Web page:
“My mother loved traveling and would have done more had we been more affluent. As it was, I grew up in a rather poor family: poor, by income and net worth standards, but unaware of that poverty because of parents who knew how to give us the most from the least. I grew up with the same wanderlust that my mother had.
From as far back as I can remember, I was inspired by stories, shows and movies about far-away places and the adventures that took place there. I was enthralled by TV shows like Sea Hunt, the exploits of people like Albert Schweitzer and Jacques Cousteau and movies like Swiss Family Robinson.
Europe never excited me. It was the isolated and undeveloped islands in seas of green and white-capped blue that called me. These were the exotic places that were often the center of long-ago civilization and enterprise, but were now easily overlooked by the blink of an incurious eye. These were also the places that seemed to not be disturbed by human encroachment. What I saw of these places in my imagination was visual, organic and scenic; and while my subsequent experiences are rich in vivid visual memories, the strongest and most meaningful are the memories of the people I have met.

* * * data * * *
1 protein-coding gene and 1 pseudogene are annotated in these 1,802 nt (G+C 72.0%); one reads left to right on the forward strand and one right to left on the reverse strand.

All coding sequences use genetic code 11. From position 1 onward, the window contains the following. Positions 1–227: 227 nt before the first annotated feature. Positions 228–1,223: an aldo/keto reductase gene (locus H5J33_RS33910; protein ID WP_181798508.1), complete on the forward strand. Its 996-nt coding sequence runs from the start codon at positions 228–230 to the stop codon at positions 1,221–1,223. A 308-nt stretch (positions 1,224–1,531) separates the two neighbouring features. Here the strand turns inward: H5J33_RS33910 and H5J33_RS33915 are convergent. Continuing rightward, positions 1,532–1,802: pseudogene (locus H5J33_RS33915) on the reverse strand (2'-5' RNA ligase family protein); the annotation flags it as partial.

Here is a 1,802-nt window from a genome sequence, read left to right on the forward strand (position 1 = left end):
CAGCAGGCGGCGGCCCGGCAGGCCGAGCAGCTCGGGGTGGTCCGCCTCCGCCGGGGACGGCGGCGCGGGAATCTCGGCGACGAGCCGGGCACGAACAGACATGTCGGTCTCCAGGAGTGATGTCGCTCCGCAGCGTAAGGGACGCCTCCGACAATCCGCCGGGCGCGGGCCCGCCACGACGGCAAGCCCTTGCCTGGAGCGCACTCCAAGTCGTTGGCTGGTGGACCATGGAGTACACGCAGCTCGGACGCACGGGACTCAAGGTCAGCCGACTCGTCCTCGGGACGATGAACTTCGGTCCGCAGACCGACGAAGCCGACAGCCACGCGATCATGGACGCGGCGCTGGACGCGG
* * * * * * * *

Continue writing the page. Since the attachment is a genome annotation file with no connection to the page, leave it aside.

It was the interactions, shared moments, shared experiences and shared adventures in those foreign and exotic places that made what would perhaps be mundane and exotic; exciting and engaging. While I am still drawn to that visual concept of paradise and the wild exotic world of nature; my true thrill and wealth comes from the human encounters I have while traveling.
I travel light, stay in hostels, and avoid the developed tourist and ex-pat communities that cater to Americans of the U.S. variety. I travel to experience the world and people outside my own; otherwise, I would just stay home.”
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